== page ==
violaceous


Also found in: Medical.
Related to violaceous: pyoderma gangrenosum

violaceous

(ˌvaɪəˈleɪʃəs)
adj
1. (Botany) of, relating to, or belonging to the Violaceae, a family of herbaceous plants and shrubs including the violets and pansies
2. (Colours) of the colour violet
[C17: from Latin violāceus, from viola violet]

vi•o•la•ceous

(ˌvaɪ əˈleɪ ʃəs)

adj.
1. of or belonging to the violet family.
2. of a violet color; reddish blue.
[1650–60; < New Latin]
Translations

vi·o·la·ceous

a. violáceo-a.
References in periodicals archive ?
Morphea lesions initially present as erythematous to violaceous patches and plaques that eventually become white and sclerotic, with resulting destruction of the surrounding structures.
Pyoderma gangrenosum (PG) is a rare neutrophilic dermatosis that generally presents with painful, tender and erythematous papules, sterile pustules, vesicles, or fluctuant nodules that can rapidly progress to expanding ulcers characterized by a violaceous undermined border and necrotic base.
Lichen planus is a papulosquamous disease, in its classical presentation is characterised by pruritic violaceous papules, most commonly seen on the extremities.
Clinical exam findings may show a violaceous lesion similar to a bruise on the head and neck that does not heal or bleeds when scratched; this is of particular concern when the lesion has appeared in an area of prior radiation therapy.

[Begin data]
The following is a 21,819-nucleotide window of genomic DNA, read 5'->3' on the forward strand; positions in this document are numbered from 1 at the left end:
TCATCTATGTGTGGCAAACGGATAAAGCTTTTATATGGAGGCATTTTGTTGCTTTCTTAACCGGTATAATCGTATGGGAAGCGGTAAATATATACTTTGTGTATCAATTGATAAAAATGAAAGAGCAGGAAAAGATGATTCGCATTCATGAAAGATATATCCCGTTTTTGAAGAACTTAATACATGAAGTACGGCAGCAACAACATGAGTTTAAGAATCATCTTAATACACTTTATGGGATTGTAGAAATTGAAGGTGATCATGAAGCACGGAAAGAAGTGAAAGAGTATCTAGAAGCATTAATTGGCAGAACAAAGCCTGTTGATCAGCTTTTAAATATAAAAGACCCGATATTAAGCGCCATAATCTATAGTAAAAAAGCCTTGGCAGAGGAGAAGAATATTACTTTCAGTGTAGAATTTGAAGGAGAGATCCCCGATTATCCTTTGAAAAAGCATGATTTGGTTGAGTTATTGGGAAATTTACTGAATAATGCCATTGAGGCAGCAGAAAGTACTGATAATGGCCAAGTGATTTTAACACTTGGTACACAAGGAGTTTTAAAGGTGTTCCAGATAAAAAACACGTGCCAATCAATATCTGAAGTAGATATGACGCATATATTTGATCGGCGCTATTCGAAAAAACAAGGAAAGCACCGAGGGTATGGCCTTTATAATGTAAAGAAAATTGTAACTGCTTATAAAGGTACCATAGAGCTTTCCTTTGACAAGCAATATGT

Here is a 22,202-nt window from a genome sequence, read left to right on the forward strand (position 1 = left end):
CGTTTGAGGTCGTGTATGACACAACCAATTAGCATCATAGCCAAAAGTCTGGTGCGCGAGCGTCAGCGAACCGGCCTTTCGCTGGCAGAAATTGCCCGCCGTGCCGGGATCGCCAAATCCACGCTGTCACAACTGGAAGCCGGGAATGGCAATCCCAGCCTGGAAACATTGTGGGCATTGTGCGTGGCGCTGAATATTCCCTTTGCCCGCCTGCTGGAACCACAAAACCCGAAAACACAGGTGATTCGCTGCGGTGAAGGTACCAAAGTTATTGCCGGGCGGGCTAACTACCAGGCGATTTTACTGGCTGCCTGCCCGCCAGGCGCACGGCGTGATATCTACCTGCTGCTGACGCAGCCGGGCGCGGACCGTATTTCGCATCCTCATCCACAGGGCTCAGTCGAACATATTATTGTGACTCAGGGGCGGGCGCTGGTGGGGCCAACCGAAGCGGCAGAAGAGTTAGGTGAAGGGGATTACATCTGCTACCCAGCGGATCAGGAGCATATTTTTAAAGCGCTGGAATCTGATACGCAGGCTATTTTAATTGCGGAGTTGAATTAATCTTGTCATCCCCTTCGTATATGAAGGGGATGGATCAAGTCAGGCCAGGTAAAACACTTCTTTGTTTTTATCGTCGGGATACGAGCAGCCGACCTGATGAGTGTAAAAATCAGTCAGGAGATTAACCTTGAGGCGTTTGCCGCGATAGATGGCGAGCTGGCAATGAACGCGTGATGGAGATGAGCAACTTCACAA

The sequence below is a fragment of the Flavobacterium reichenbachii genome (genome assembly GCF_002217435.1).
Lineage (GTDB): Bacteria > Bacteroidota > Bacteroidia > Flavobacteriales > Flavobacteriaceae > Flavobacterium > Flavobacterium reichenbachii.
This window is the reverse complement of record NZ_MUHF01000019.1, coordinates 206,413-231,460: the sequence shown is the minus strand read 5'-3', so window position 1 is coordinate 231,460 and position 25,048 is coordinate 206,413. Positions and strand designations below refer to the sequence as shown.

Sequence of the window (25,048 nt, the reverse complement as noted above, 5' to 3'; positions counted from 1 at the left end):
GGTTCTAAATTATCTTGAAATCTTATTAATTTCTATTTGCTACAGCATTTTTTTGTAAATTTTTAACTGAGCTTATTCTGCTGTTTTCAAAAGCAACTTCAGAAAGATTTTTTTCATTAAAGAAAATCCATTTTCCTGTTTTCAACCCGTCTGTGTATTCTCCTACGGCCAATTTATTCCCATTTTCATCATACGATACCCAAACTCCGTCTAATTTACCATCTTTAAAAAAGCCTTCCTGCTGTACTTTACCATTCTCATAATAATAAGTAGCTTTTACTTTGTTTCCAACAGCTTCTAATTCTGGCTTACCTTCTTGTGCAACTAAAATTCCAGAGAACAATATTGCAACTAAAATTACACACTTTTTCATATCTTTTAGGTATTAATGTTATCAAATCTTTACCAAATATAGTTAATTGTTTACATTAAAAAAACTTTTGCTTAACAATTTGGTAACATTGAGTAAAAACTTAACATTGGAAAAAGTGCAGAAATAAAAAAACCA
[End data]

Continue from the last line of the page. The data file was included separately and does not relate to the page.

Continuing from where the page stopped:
3,5) The prototypical appearance is a violaceous, red rash, which may delay correct diagnosis when mistaken for bruising or post-radiation skin changes.
Cytomegalovirus is a DNA virus of the herpesvirus group which produces an enlargement of the infected cell, and microscopically with hematoxylin-eosin staining, a large 5-15 [beta]m sized violaceous to dark red intranuclear inclusion surrounded by a thin clear halo can be seen.
Examination of the lower extremities revealed non-blanchable, well-defined palpable erythematous to violaceous papules, and targetoid patches with a mild hemorrhagic necrotic center surrounded by a mild violaceous to brownish borders.
FDE is characterized by the appearance of a single or multiple sharply demarcated violaceous erythematous plaques which heal with residual hyperpigmentation.
The lesions are extremely painful and become increasingly violaceous, with firm subcutaneous nodules.
Cutaneous lesions may be flesh-colored but often ranges from erythematous red to violaceous hues.
There was violaceous blue edematous congestion noted on the fourth finger, and the distal phalange was constricted, giving it a "pseudoainhum" appearance.